To preserve privacy, we divide the data space into boxes, and instead of original data points, only store the corresponding boxes. In accordance with the current practice, the desired level of privacy is established by having at least k different records in each box, for a given value k (the larger the value k, the higher the privacy level).
When we process the data, then the use of boxes instead of the original exact values leads to uncertainty. In this paper, we find the (asymptotically) optimal subdivision of data into boxes, a subdivision that provides, for a given statistical characteristic like variance, covariance, or correlation, the smallest uncertainty within the given level of privacy.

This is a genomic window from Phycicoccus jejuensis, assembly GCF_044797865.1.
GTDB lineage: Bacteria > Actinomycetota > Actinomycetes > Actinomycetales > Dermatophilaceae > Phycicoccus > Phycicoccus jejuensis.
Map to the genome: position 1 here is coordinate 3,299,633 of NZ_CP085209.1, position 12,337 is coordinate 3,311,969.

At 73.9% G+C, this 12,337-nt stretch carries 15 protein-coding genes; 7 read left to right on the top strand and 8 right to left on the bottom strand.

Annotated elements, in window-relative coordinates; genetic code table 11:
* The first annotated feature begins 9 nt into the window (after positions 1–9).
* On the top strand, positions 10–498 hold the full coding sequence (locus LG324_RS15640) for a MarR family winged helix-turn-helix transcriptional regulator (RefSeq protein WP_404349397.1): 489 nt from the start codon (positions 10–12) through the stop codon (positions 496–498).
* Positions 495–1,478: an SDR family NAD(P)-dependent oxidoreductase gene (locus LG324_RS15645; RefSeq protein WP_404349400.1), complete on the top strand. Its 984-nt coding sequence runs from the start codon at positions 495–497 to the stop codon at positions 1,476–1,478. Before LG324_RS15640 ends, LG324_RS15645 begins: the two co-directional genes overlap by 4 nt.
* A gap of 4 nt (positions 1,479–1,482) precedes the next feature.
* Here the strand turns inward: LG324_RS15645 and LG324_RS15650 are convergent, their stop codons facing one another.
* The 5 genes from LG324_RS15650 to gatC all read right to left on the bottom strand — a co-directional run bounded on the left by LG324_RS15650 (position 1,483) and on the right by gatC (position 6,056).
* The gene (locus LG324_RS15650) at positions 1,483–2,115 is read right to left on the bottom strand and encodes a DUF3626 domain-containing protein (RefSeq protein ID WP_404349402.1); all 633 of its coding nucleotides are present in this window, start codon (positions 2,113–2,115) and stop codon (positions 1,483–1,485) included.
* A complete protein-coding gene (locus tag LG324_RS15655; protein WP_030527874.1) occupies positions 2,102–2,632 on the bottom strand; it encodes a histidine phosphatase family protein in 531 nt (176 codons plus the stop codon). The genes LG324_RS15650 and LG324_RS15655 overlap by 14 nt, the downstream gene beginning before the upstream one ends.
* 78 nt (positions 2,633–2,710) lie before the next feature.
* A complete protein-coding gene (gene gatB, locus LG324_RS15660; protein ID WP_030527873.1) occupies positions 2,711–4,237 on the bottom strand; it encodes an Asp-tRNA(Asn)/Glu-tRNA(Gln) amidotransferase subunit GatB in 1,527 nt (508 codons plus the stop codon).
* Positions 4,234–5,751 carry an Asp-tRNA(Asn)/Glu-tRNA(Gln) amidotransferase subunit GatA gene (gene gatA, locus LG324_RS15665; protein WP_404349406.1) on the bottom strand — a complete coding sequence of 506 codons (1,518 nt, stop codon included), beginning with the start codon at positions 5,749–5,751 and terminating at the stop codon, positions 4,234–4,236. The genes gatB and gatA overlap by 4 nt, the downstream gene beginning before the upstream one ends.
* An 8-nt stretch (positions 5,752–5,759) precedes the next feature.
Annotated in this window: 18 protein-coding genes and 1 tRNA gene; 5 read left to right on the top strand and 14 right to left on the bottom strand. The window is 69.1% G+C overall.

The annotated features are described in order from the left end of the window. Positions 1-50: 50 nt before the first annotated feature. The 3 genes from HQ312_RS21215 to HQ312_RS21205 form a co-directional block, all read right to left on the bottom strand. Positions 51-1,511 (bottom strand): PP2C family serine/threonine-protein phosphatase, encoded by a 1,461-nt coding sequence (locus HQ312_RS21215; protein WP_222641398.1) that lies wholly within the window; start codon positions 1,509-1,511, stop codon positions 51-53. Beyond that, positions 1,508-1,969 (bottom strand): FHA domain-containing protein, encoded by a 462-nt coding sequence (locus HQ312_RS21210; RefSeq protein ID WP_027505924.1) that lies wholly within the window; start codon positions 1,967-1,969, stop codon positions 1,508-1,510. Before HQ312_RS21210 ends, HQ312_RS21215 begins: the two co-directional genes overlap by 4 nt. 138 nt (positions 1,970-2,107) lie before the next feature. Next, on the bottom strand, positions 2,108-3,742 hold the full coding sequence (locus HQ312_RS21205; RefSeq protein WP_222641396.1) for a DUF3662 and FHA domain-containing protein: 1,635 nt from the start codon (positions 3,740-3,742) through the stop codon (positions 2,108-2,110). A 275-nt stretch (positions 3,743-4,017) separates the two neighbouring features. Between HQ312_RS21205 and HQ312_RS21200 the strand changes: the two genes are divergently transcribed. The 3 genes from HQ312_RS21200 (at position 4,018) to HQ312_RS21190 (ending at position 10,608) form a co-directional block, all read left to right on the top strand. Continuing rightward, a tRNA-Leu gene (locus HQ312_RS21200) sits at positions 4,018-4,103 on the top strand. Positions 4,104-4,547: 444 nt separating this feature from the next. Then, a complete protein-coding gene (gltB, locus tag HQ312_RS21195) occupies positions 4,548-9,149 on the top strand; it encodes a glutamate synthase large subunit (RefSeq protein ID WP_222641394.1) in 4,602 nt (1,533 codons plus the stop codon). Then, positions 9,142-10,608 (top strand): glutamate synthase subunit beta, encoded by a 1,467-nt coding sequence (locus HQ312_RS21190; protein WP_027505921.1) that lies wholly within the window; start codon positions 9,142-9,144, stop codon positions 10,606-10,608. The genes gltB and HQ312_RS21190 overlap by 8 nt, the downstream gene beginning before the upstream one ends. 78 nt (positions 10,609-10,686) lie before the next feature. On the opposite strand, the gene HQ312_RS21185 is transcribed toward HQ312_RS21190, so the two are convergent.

In areas where the empirical data density is small, boxes containing k points are large in size, which results in large uncertainty. To avoid this, we propose, when computing the corresponding characteristic, to only use data from boxes with a sufficiently large density. This deletion of data points increases the statistical uncertainty, but decreases the uncertainty caused by introducing the privacy-related boxes. We explain how to compute an optimal threshold for which the overall uncertainty is the smallest.